Egbert van Kampen
|Egbert Rudolf van Kampen|
Egbert van Kampen at a Topological congress in Moscow 1935
May 28, 1908|
February 11, 1942 (aged 33)|
Baltimore, United States
|Cause of death||Cancer|
|Alma mater||Leiden University|
|Known for||Seifert–van Kampen theorem|
|Thesis||Die kombinatorische Topologie und die Dualitätssätze (1929)|
|Doctoral advisor||Willem van der Woude|
Egbert Rudolf van Kampen (28 May 1908, Berchem, Belgium – 11 February 1942, Baltimore, Maryland) was a Dutch mathematician. He made important contributions to topology, especially to the study of fundamental groups.
Van Kampen received his Ph.D. degree from Leiden University in 1929. His dissertation, entitled Die kombinatorische Topologie und die Dualitaetssaetze, was written under the direction of Willem van der Woude.
In 1931 van Kampen left Europe and travelled to the United States to take up the position which he had been offered at Johns Hopkins University in Baltimore, Maryland. There he met Oscar Zariski who had taught at Johns Hopkins University as a Johnston Scholar from 1927 until 1929 when he had joined the Faculty. Zariski had been working on the fundamental group of the complement of an algebraic curve, and he had found generators and relations for the fundamental group but was unable to show that he had found sufficient relations to give a presentation for the group. Van Kampen solved the problem, showing that Zariski's relations were sufficient, and the result is now known as the Zariski–van Kampen theorem. This led van Kampen to formulate and prove what is nowadays known as the Seifert–van Kampen theorem.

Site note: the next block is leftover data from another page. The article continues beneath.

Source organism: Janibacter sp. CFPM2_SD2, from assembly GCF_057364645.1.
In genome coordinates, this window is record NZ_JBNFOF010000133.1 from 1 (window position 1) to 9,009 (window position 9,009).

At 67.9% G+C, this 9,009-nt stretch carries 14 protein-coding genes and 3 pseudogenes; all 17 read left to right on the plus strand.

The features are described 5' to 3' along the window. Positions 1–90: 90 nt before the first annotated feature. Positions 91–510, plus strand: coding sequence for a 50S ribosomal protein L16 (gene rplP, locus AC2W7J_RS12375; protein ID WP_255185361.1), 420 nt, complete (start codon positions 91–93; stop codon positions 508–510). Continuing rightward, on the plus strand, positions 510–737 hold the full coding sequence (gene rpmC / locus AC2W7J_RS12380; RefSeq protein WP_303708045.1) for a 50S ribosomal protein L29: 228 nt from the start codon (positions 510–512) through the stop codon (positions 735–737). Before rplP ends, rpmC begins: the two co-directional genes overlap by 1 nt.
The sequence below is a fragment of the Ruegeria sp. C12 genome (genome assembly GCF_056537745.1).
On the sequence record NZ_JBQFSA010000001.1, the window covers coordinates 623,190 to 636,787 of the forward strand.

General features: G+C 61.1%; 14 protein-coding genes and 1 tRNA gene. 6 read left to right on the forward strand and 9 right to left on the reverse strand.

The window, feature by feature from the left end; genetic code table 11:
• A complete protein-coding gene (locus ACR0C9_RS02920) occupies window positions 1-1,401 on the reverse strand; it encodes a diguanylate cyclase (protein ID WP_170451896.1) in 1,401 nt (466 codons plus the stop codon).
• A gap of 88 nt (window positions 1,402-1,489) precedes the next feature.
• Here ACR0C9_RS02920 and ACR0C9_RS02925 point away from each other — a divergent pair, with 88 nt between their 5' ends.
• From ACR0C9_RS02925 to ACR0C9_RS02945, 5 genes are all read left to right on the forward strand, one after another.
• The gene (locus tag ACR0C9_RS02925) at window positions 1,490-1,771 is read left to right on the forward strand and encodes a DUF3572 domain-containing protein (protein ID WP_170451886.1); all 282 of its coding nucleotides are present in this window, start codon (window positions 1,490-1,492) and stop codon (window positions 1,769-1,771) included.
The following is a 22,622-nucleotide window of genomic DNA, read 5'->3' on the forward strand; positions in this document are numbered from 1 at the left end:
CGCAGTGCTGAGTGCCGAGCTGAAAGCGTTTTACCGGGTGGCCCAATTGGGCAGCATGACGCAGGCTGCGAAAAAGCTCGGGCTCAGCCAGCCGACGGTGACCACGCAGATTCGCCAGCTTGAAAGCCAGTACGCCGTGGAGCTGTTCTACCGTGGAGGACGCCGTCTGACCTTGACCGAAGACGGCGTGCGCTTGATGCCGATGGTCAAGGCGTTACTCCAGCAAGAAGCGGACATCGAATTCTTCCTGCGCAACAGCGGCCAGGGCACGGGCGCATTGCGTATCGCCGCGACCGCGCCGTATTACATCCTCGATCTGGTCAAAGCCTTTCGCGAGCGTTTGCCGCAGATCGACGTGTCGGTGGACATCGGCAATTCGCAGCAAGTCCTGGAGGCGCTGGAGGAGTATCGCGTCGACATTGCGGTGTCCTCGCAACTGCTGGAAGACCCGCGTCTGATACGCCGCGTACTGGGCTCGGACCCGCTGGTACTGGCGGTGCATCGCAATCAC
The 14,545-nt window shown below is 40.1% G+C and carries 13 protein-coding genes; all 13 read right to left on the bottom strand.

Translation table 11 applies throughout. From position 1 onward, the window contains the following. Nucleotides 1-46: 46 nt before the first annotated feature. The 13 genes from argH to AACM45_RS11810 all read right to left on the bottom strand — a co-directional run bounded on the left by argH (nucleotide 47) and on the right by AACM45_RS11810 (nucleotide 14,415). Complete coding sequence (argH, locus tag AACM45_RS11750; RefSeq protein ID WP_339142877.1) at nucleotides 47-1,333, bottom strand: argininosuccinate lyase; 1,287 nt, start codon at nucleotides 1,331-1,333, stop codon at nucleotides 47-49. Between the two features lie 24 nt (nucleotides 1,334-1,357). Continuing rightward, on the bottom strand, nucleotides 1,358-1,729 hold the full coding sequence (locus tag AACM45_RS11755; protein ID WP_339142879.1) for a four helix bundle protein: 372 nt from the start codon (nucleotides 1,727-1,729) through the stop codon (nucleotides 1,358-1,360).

By 1941, his health deteriorated; he died of cancer the next year.
- O'Connor, John J.; Robertson, Edmund F., "Egbert van Kampen", MacTutor History of Mathematics archive, University of St Andrews.